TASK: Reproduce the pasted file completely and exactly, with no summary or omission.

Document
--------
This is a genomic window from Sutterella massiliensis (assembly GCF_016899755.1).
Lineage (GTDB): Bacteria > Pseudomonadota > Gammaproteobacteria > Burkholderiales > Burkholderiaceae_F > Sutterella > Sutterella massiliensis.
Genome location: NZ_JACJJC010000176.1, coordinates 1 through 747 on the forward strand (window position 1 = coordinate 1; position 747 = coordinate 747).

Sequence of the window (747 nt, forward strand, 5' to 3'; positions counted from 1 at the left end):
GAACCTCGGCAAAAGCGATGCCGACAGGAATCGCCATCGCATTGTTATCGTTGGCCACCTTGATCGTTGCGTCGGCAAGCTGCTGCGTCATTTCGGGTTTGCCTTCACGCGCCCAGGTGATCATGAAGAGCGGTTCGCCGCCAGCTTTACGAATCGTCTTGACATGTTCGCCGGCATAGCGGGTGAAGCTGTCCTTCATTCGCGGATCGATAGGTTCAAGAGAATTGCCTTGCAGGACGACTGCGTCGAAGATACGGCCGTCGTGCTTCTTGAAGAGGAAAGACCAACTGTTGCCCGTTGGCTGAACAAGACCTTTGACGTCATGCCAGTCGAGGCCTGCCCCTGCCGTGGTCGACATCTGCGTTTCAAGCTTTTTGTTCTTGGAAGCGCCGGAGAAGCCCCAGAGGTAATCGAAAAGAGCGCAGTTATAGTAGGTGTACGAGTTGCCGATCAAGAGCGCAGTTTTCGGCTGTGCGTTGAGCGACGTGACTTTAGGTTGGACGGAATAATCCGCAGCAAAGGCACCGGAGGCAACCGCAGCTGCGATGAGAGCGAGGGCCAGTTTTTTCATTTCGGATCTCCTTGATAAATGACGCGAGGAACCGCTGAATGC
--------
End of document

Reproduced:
This is a genomic window from Sutterella massiliensis (assembly GCF_016899755.1).
Lineage (GTDB): Bacteria > Pseudomonadota > Gammaproteobacteria > Burkholderiales > Burkholderiaceae_F > Sutterella > Sutterella massiliensis.
Genome location: NZ_JACJJC010000176.1, coordinates 1 through 747 on the forward strand (window position 1 = coordinate 1; position 747 = coordinate 747).

Sequence of the window (747 nt, forward strand, 5' to 3'; positions counted from 1 at the left end):
GAACCTCGGCAAAAGCGATGCCGACAGGAATCGCCATCGCATTGTTATCGTTGGCCACCTTGATCGTTGCGTCGGCAAGCTGCTGCGTCATTTCGGGTTTGCCTTCACGCGCCCAGGTGATCATGAAGAGCGGTTCGCCGCCAGCTTTACGAATCGTCTTGACATGTTCGCCGGCATAGCGGGTGAAGCTGTCCTTCATTCGCGGATCGATAGGTTCAAGAGAATTGCCTTGCAGGACGACTGCGTCGAAGATACGGCCGTCGTGCTTCTTGAAGAGGAAAGACCAACTGTTGCCCGTTGGCTGAACAAGACCTTTGACGTCATGCCAGTCGAGGCCTGCCCCTGCCGTGGTCGACATCTGCGTTTCAAGCTTTTTGTTCTTGGAAGCGCCGGAGAAGCCCCAGAGGTAATCGAAAAGAGCGCAGTTATAGTAGGTGTACGAGTTGCCGATCAAGAGCGCAGTTTTCGGCTGTGCGTTGAGCGACGTGACTTTAGGTTGGACGGAATAATCCGCAGCAAAGGCACCGGAGGCAACCGCAGCTGCGATGAGAGCGAGGGCCAGTTTTTTCATTTCGGATCTCCTTGATAAATGACGCGAGGAACCGCTGAATGC